Friday 30 September 2016

Fresh inquests ordered into deaths of 21 people in 1974 Birmingham pub bombings

Richard Vernalls

Published 01/06/2016 | 11:15

Desmond Reilly (left) on his wedding day, who died in the Birmingham pub bombings Credit: Family Handout/PA Wire
Desmond Reilly (left) on his wedding day, who died in the Birmingham pub bombings Credit: Family Handout/PA Wire

Fresh inquests are to be held into the deaths of 21 people in the Birmingham pub bombings after years of campaigning by victims' relatives.

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The senior coroner for Birmingham and Solihull Louise Hunt announced the decision after holding several review hearings and receiving "significant" new information about the double bombing on November 21, 1974.

During the recent hearings, families of some of those killed in the blasts in the Mulberry Bush and Tavern in the Town pubs put forward a claim that the British state had knowledge of the attacks planned by the IRA before they were carried out.

Setting out the reasons for her ruling, Ms Hunt said there was evidence that West Midlands Police had missed two potential warnings of the bomb attacks, including a comment made by men linked to IRA that "Birmingham would be hit next week".

That overheard conversation was reported to police on November 10 1974, but Ms Hunt said there was "no indication that the police took any active steps in response to it".

Read more: Relatives of Birmingham pub bombing victims believe new inquests may help fill 'void'  

The wreckage left at the Mulberry Bush pub in Birmingham after a bomb exploded, as a coroner is set to rule on whether to open new inquests for the 21 victims of the Birmingham pub bombings after years of campaigning by relatives Credit: PA Wire
The wreckage left at the Mulberry Bush pub in Birmingham after a bomb exploded, as a coroner is set to rule on whether to open new inquests for the 21 victims of the Birmingham pub bombings after years of campaigning by relatives Credit: PA Wire
Pamela Palmer, who died in the Birmingham pub bombings, as a coroner is set to rule on whether to open new inquests for the 21 victims of the attacks after years of campaigning by relatives. Credit: Family Handout/PA Wire
Maureen Roberts, 20, who died in the Birmingham pub bombings, as a coroner is set to rule on whether to open new inquests for the 21 victims of the attacks after years of campaigning by relatives Credit: Family Handout/PA Wire
Paul Rowlands' father John, who was killed in the blast at the Mulberry Bush pub, as Paul has said the Birmingham Pub Bombings had left a "void" in his life and has called for new inquests to be opened so his questions can be answered Credit: Family Handout/PA Wire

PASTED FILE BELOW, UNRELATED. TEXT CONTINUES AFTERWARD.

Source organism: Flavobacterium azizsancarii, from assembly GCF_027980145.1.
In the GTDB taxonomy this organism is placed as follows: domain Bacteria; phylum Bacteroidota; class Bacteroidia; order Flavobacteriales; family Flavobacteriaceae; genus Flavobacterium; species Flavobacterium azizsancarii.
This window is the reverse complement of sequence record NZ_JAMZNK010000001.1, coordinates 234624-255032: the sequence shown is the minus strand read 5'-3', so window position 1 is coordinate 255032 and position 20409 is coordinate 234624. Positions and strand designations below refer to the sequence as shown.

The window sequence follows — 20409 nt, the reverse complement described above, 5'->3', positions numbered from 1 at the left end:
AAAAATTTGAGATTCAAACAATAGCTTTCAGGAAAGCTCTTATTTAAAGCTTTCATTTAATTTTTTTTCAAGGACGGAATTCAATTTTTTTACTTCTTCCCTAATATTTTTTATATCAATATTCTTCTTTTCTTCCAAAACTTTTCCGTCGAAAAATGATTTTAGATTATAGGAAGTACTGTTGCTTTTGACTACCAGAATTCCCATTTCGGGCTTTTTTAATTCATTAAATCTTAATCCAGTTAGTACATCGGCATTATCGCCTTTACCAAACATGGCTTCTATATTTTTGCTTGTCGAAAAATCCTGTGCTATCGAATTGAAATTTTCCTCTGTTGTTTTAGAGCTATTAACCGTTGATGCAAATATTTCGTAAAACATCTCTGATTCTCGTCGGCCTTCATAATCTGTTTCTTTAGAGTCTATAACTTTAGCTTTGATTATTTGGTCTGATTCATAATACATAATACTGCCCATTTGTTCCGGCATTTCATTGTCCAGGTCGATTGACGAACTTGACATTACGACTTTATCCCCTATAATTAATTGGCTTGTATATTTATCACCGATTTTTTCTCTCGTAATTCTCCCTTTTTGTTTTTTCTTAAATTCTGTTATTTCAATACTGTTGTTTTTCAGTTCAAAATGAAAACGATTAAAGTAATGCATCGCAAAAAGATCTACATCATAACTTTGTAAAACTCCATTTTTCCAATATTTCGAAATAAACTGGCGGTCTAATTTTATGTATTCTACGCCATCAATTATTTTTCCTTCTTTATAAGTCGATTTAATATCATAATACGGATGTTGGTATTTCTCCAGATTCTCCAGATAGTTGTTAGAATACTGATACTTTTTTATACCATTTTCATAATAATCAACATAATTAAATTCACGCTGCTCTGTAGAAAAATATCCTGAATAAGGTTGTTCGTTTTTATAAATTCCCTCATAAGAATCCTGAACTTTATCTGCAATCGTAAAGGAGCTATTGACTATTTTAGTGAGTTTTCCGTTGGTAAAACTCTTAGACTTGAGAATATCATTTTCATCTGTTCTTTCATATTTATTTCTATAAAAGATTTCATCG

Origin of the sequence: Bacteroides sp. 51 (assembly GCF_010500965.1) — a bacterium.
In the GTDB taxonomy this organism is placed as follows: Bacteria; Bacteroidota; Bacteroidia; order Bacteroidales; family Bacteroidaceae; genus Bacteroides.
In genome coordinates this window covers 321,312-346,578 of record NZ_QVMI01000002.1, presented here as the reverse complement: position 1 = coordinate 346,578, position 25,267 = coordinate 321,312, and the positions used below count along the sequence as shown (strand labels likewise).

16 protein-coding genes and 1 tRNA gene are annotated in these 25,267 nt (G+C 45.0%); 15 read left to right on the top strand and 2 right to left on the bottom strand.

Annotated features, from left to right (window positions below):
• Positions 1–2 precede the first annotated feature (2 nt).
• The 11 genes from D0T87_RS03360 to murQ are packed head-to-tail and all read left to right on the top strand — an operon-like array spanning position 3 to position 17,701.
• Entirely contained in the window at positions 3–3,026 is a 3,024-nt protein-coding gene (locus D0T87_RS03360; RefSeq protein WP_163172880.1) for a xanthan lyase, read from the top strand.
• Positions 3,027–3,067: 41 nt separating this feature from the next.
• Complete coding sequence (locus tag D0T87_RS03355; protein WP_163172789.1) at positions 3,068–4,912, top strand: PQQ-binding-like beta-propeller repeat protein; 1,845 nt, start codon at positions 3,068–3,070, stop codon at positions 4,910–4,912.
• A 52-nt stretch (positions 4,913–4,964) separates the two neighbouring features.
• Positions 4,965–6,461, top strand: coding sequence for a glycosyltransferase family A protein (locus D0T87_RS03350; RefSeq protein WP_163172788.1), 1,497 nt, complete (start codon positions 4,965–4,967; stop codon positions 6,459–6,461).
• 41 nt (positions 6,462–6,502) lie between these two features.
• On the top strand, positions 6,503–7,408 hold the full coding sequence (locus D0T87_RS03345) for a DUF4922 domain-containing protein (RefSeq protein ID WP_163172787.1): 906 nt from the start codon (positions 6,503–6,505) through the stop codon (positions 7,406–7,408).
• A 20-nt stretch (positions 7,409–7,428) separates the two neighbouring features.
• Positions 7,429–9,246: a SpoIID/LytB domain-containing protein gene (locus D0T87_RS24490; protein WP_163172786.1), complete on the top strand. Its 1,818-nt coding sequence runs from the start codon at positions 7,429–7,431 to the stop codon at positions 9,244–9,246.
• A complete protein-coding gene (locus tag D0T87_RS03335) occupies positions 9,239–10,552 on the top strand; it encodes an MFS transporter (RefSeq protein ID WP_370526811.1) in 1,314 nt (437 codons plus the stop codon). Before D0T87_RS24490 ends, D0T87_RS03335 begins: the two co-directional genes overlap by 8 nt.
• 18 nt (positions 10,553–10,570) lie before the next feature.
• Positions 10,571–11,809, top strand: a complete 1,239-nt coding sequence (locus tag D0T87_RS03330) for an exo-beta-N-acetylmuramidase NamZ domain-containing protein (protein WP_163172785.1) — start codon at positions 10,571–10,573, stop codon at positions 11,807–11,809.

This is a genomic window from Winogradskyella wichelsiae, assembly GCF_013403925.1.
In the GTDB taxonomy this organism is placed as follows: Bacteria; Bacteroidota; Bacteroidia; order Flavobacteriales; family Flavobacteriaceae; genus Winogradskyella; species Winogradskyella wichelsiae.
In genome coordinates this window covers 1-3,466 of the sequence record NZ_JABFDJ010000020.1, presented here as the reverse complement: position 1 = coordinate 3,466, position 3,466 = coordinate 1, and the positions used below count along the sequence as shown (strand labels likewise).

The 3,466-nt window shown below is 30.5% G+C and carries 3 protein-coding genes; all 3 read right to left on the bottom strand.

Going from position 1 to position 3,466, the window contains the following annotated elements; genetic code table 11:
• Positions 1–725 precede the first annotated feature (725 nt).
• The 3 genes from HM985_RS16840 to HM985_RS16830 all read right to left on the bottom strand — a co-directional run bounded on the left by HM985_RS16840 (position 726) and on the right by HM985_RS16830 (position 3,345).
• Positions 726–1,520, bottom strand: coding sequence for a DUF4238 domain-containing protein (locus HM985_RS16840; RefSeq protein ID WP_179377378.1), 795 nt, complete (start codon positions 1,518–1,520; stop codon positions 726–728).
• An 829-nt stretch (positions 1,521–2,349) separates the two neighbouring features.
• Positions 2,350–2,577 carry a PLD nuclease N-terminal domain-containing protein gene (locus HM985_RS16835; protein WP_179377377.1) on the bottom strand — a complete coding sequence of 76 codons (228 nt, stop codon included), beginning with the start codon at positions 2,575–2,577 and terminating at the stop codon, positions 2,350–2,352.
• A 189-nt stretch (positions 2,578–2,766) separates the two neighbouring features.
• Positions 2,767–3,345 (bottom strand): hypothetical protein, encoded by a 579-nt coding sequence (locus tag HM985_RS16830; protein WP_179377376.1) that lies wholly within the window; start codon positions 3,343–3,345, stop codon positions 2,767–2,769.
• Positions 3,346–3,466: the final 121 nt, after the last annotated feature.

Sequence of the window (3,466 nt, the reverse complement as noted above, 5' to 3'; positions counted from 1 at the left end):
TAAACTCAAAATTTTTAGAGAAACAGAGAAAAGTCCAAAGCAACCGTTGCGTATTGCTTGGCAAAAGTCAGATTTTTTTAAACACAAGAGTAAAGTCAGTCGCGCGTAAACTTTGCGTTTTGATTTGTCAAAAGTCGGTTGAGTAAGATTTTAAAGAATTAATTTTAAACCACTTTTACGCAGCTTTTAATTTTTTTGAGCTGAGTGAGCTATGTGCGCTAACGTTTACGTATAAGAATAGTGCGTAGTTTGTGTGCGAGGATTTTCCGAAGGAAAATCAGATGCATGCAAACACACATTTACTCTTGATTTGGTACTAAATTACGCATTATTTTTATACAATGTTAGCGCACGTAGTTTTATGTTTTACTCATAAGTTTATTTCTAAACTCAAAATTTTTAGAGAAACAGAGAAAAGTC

Maralyn Paula Nash, 22, who died in the Birmingham pub bombings, as a coroner is set to rule on whether to open new inquests for the 21 victims of the attacks after years of campaigning by relatives Credit: Family Handout/PA Wire
Clifford Jones, of Handsworth, Birmingham, who died in the Birmingham pub bombings, as a coroner is set to rule on whether to open new inquests for the 21 victims of the attacks after years of campaigning by relatives Credit: Family Handout/PA Wire
Jane Davies, 17, who died in the Birmingham pub bombings Credit: Family Handout/PA Wire
Desmond Reilly (left) on his wedding day, who died in the Birmingham pub bombings Credit: Family Handout/PA Wire
James Craig, 34, who died in the Birmingham pub bombings, as a coroner is set to rule on whether to open new inquests for the 21 victims of the attacks after years of campaigning by relatives Credit: Family Handout/PA Wire
Paul Rowlands (left) as a young boy sitting on a beach in Majorca with his father John, who was killed in the blast at the Mulberry Bush pub Credit: Family Handout/PA Wire
Stephen Whalley, 21, of Bloxwich, Staffordshire, who died in the Birmingham pub bombings Credit: Family Handout/PA Wire

On the day of the attack, a second tip-off to the police was not followed up, she added.

Ms Hunt went on: "I have serious concerns that advanced notice of the bombs may have been available to the police and that they failed to take the necessary steps to protect life."

Concluding, she said: "This is specifically in respect of the two matters I have identified.

"It is only in respect of that issue that I consider there is sufficient reason to resume an inquest to investigate the circumstances of these deaths.

"So I am satisfied that the inquest should be resumed."

She said claims that police were protecting a mole in the IRA cell were unfounded, and neither did the emergency services response that night contribute to the deaths.

Julie Hambleton, whose sister Maxine was among the 21 victims of the Birmingham pub bombings, welcomed the decision to hold new inquests, saying it was "way beyond our expectations" as she urged the Government to ensure victims' families were given Legal Aid funding.

More to follow...

Bill Craig, at his home in Yardley, Birmingham. When his 34-year-old brother James Craig was fatally wounded in the Birmingham Pub Bombings, Bill had to search the city's hospitals himself before he found his sibling lying in a ward Credit: Richard Vernalls/PA Wire
Bill Craig, at his home in Yardley, Birmingham. When his 34-year-old brother James Craig was fatally wounded in the Birmingham Pub Bombings, Bill had to search the city's hospitals himself before he found his sibling lying in a ward Credit: Richard Vernalls/PA Wire
Maxine Hambleton, 18, who died in the Birmingham pub bombings, as a coroner is set to rule on whether to open new inquests for the 21 victims of the attacks after years of campaigning by relatives Credit: Family Handout/PA Wire

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